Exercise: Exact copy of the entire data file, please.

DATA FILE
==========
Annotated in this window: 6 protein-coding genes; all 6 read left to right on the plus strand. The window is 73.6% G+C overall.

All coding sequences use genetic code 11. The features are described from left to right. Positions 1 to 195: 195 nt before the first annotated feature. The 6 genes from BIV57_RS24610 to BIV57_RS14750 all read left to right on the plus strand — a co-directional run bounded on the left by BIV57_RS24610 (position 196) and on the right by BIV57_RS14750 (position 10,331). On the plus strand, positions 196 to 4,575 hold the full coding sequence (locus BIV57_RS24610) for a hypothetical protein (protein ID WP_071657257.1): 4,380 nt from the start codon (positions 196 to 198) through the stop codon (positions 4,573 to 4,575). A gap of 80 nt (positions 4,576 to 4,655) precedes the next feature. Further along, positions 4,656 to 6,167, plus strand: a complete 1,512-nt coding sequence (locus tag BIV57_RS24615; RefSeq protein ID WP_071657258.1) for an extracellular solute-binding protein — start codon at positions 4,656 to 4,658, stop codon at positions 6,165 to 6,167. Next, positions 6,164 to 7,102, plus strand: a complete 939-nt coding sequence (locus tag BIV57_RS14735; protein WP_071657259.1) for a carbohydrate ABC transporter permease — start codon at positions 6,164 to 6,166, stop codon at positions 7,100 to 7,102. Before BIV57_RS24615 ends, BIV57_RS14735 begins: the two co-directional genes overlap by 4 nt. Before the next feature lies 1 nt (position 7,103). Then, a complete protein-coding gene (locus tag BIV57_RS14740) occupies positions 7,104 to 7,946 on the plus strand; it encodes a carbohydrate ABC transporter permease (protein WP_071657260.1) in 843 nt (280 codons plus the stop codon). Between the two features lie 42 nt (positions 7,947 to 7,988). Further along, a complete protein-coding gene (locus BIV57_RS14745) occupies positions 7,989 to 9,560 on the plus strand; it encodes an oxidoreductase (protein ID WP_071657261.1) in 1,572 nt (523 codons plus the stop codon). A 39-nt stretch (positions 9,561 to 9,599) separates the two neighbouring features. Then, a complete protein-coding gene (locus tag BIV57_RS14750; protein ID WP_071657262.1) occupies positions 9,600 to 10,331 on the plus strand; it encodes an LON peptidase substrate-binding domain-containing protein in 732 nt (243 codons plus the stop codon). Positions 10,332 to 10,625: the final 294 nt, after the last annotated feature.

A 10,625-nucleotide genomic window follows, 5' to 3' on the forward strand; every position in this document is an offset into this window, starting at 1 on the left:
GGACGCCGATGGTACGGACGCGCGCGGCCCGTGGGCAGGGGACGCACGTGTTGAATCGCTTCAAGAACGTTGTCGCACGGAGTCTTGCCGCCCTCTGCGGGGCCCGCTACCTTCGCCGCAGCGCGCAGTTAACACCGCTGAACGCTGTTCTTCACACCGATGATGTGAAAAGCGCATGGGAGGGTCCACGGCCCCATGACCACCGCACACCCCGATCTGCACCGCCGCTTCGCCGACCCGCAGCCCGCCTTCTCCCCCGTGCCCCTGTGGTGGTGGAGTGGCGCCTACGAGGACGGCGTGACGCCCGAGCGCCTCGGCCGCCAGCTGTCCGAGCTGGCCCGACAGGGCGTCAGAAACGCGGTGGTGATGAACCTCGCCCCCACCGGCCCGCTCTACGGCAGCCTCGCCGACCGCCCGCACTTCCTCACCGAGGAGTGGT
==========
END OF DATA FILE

Annotated in this window: 6 protein-coding genes; all 6 read left to right on the plus strand. The window is 73.6% G+C overall.

All coding sequences use genetic code 11. The features are described from left to right. Positions 1 to 195: 195 nt before the first annotated feature. The 6 genes from BIV57_RS24610 to BIV57_RS14750 all read left to right on the plus strand — a co-directional run bounded on the left by BIV57_RS24610 (position 196) and on the right by BIV57_RS14750 (position 10,331). On the plus strand, positions 196 to 4,575 hold the full coding sequence (locus BIV57_RS24610) for a hypothetical protein (protein ID WP_071657257.1): 4,380 nt from the start codon (positions 196 to 198) through the stop codon (positions 4,573 to 4,575). A gap of 80 nt (positions 4,576 to 4,655) precedes the next feature. Further along, positions 4,656 to 6,167, plus strand: a complete 1,512-nt coding sequence (locus tag BIV57_RS24615; RefSeq protein ID WP_071657258.1) for an extracellular solute-binding protein — start codon at positions 4,656 to 4,658, stop codon at positions 6,165 to 6,167. Next, positions 6,164 to 7,102, plus strand: a complete 939-nt coding sequence (locus tag BIV57_RS14735; protein WP_071657259.1) for a carbohydrate ABC transporter permease — start codon at positions 6,164 to 6,166, stop codon at positions 7,100 to 7,102. Before BIV57_RS24615 ends, BIV57_RS14735 begins: the two co-directional genes overlap by 4 nt. Before the next feature lies 1 nt (position 7,103). Then, a complete protein-coding gene (locus tag BIV57_RS14740) occupies positions 7,104 to 7,946 on the plus strand; it encodes a carbohydrate ABC transporter permease (protein WP_071657260.1) in 843 nt (280 codons plus the stop codon). Between the two features lie 42 nt (positions 7,947 to 7,988). Further along, a complete protein-coding gene (locus BIV57_RS14745) occupies positions 7,989 to 9,560 on the plus strand; it encodes an oxidoreductase (protein ID WP_071657261.1) in 1,572 nt (523 codons plus the stop codon). A 39-nt stretch (positions 9,561 to 9,599) separates the two neighbouring features. Then, a complete protein-coding gene (locus tag BIV57_RS14750; protein ID WP_071657262.1) occupies positions 9,600 to 10,331 on the plus strand; it encodes an LON peptidase substrate-binding domain-containing protein in 732 nt (243 codons plus the stop codon). Positions 10,332 to 10,625: the final 294 nt, after the last annotated feature.

A 10,625-nucleotide genomic window follows, 5' to 3' on the forward strand; every position in this document is an offset into this window, starting at 1 on the left:
GGACGCCGATGGTACGGACGCGCGCGGCCCGTGGGCAGGGGACGCACGTGTTGAATCGCTTCAAGAACGTTGTCGCACGGAGTCTTGCCGCCCTCTGCGGGGCCCGCTACCTTCGCCGCAGCGCGCAGTTAACACCGCTGAACGCTGTTCTTCACACCGATGATGTGAAAAGCGCATGGGAGGGTCCACGGCCCCATGACCACCGCACACCCCGATCTGCACCGCCGCTTCGCCGACCCGCAGCCCGCCTTCTCCCCCGTGCCCCTGTGGTGGTGGAGTGGCGCCTACGAGGACGGCGTGACGCCCGAGCGCCTCGGCCGCCAGCTGTCCGAGCTGGCCCGACAGGGCGTCAGAAACGCGGTGGTGATGAACCTCGCCCCCACCGGCCCGCTCTACGGCAGCCTCGCCGACCGCCCGCACTTCCTCACCGAGGAGTGGT